Supporters of Barack Obama watched helplessly during the first debate of the 2012 election as he showed a decidedly un-presidential demeanor and lost credibility for the undecided voters. Romney also had his moment that evening, as he appeared “presidential” (whatever that means) for the first time during the campaign. In a moment, the performance of both changed the direction of movement of the campaign. Suddenly it appeared possible that Romney might actually win.

In France, in the first six months of François Hollande’s presidency saw his popularity dramatically drop to a 36% approval rating. As I watched his grueling official press conference at the end of the first six months, lasting over two and a half hours, François Hollande had his moment. “I can understand the doubts that have been expressed. The only valid question in my eyes is not the state of public opinion today but the state of France in five years’ time.” He successfully reframed the issues of the day: Today is not what counts. Popularity doesn’t matter — results over the long term are what matters.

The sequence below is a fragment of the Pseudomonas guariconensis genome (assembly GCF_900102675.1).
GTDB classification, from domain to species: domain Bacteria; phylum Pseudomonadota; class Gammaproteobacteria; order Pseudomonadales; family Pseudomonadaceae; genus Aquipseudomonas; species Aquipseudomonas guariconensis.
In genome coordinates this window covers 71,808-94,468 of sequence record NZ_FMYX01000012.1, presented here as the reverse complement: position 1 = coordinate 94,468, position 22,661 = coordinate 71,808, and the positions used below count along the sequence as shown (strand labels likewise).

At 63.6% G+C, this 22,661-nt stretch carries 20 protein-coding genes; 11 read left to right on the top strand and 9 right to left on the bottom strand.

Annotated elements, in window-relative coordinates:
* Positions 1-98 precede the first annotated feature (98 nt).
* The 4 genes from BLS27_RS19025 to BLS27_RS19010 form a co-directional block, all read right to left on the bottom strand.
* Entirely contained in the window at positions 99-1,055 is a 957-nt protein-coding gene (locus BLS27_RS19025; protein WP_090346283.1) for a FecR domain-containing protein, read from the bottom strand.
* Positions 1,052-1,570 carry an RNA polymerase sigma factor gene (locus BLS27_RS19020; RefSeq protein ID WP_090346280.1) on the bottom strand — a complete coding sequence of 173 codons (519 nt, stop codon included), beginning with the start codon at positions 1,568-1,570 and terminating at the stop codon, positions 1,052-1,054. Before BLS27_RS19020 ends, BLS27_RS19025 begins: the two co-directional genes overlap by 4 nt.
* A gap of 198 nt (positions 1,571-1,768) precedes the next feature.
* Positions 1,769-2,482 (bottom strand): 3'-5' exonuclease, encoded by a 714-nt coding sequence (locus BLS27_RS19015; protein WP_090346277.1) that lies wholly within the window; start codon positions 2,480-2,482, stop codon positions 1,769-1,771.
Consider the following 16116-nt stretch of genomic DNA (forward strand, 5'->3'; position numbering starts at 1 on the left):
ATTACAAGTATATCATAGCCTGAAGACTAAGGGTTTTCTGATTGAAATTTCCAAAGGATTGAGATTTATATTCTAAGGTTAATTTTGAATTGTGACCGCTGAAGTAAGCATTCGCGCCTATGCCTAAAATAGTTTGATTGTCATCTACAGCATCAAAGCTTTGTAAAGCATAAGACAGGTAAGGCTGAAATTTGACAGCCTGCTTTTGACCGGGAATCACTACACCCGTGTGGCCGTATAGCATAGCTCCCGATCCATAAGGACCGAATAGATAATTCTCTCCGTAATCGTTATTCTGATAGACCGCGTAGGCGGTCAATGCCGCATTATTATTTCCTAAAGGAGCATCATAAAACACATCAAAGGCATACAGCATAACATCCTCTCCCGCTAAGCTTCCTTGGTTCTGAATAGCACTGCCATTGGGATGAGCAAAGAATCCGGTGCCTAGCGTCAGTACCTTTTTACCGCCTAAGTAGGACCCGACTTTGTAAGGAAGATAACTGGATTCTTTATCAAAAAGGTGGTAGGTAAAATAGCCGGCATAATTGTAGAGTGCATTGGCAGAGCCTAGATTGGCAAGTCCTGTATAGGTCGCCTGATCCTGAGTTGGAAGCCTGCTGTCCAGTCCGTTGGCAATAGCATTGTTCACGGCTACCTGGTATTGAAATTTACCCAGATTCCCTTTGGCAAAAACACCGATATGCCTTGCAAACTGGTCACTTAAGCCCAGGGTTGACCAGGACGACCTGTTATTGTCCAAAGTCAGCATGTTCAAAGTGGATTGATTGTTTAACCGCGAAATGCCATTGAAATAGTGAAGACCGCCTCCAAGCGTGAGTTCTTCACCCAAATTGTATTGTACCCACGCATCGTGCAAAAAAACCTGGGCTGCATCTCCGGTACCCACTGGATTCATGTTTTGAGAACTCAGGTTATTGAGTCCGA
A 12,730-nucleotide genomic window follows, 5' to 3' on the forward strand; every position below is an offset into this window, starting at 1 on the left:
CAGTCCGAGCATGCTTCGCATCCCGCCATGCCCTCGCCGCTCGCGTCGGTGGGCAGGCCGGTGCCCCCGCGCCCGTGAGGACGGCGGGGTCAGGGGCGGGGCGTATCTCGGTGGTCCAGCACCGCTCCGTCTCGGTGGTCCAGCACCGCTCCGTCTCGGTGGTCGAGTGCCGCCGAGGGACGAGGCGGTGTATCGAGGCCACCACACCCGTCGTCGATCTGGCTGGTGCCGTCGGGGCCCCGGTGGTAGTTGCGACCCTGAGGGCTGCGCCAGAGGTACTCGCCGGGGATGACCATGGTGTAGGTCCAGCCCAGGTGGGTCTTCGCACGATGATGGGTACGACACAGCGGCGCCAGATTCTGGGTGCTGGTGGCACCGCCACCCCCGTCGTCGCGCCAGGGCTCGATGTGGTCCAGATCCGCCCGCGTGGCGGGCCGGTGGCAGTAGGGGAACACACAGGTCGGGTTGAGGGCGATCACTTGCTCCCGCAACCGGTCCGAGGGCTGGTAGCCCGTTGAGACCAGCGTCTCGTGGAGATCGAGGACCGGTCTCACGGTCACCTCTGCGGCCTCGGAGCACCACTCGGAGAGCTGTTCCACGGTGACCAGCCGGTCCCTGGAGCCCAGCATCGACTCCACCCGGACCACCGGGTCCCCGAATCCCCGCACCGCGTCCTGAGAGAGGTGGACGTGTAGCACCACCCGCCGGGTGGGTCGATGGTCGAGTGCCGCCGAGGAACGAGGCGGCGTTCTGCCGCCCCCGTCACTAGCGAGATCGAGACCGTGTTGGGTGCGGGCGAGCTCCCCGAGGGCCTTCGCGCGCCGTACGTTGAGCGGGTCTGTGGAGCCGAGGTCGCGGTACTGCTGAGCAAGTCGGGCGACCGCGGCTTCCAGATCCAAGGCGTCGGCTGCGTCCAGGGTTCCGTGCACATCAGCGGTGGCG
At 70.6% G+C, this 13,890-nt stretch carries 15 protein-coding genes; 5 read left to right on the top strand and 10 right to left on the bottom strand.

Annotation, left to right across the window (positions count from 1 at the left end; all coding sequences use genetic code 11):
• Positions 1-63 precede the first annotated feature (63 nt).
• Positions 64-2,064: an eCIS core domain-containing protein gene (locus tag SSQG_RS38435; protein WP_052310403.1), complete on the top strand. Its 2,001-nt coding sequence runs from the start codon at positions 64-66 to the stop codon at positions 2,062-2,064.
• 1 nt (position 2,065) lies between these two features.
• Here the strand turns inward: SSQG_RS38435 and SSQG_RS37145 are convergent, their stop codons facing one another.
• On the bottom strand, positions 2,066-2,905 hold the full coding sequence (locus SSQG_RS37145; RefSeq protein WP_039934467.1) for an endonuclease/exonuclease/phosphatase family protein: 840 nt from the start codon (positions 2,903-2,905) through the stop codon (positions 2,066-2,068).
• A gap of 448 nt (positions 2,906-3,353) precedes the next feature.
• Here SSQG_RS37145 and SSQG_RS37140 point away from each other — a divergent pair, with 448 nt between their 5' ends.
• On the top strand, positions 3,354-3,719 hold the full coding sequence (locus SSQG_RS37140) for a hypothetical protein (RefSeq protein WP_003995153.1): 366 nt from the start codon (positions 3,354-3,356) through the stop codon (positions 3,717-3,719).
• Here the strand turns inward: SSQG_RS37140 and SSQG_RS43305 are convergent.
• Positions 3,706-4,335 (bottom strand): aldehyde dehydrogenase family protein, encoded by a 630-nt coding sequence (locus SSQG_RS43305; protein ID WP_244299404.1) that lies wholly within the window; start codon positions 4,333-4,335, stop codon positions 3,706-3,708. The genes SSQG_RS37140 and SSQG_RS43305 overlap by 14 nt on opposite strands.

Moments matter in communication.

Everything you say and do affects the emotional state of other people.

Everything you say and do determines what they believe about you and your whole organization.

The above examples illustrate these “Power Principles”.

But let’s think about everyday communication — what moments have you had that created a positive or negative impression? Was that your intention? How can you avoid the missteps that leave a trail of damaged or broken relationships?

How to Succeed Your Key Moments

Here are some tips on mastering the “moment”:

  1. Take a look at what you are doing. If your actions were known, how would they affect your credibility? Would people still trust you? Would they still respect you? Would they still like you?